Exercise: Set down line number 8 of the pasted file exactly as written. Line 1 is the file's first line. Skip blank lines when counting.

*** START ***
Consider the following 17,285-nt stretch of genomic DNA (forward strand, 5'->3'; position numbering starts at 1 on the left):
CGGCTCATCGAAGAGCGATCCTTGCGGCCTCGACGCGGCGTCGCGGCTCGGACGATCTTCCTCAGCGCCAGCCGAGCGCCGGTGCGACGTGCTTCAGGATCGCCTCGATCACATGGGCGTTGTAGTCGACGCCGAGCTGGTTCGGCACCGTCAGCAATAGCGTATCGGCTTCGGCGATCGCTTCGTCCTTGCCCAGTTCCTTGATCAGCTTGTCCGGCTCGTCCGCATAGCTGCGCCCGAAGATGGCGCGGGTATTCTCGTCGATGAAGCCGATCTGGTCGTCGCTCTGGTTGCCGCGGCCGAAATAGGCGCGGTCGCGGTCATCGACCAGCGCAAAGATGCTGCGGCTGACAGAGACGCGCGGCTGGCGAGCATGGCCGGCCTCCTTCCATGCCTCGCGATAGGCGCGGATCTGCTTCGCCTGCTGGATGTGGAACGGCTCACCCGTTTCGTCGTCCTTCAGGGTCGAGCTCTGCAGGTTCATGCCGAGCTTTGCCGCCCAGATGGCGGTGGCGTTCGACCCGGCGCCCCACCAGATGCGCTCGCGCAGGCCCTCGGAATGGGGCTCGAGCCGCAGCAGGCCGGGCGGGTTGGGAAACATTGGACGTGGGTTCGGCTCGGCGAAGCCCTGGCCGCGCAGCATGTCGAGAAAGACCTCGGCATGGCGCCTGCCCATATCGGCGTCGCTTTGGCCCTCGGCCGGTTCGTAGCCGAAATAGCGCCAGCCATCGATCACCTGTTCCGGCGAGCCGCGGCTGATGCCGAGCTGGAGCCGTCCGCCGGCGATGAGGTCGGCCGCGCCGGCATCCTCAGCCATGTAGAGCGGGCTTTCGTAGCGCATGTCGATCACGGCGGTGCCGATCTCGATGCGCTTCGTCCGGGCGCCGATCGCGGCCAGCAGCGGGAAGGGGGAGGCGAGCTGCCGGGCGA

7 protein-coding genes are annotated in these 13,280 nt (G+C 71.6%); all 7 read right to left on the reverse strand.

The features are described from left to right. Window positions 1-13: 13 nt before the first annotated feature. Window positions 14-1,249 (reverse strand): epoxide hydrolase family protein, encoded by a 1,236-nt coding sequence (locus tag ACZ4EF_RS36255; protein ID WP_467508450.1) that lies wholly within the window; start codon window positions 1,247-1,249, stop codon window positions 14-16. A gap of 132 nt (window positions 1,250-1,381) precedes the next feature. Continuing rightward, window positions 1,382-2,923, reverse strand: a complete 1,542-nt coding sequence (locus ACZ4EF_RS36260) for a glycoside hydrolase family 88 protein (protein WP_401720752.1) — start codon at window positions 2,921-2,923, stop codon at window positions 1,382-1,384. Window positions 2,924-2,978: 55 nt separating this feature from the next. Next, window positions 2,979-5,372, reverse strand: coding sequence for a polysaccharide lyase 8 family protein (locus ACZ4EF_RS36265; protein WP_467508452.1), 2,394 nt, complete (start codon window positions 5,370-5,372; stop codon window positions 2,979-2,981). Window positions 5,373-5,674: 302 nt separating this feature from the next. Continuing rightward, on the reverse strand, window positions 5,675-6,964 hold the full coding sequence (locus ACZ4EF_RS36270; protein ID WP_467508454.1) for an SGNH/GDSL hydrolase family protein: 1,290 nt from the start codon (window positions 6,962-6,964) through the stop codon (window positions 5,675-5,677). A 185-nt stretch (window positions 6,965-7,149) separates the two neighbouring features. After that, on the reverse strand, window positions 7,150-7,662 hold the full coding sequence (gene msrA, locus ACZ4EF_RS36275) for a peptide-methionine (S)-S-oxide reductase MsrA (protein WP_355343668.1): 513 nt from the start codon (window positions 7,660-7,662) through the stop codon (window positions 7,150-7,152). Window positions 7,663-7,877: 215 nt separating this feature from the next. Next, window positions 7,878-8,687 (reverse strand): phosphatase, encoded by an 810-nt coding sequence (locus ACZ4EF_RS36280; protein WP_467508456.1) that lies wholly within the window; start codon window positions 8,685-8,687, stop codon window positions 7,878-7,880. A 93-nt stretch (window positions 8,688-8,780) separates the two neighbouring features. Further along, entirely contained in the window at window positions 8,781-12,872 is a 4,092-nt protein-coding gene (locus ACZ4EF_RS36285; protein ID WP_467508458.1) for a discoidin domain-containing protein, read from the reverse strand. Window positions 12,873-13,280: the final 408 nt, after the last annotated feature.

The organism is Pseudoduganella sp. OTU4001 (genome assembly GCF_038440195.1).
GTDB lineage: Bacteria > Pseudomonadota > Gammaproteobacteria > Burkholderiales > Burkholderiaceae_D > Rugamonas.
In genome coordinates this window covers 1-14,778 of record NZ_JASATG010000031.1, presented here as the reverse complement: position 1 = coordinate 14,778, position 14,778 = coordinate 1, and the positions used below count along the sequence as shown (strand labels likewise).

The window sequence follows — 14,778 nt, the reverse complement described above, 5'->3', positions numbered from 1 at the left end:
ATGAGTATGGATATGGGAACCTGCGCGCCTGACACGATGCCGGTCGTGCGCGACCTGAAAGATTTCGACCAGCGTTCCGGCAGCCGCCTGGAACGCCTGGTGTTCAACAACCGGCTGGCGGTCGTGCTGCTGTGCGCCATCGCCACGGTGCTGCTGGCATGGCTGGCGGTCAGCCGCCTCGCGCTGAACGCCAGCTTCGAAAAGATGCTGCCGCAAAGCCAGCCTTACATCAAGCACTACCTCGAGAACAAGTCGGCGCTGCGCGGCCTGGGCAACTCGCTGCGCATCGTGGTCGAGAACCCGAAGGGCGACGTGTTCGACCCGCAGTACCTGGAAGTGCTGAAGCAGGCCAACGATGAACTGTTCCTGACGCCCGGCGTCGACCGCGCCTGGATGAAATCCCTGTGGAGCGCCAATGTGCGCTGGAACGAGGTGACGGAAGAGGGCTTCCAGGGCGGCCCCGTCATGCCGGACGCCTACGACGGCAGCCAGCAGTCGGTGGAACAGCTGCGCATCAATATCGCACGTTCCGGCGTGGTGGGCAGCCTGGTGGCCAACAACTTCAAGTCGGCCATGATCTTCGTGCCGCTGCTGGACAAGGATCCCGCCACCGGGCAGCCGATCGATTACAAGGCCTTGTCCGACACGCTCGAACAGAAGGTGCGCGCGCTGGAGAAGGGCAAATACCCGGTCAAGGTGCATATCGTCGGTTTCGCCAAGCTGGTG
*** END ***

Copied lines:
The window sequence follows — 14,778 nt, the reverse complement described above, 5'->3', positions numbered from 1 at the left end: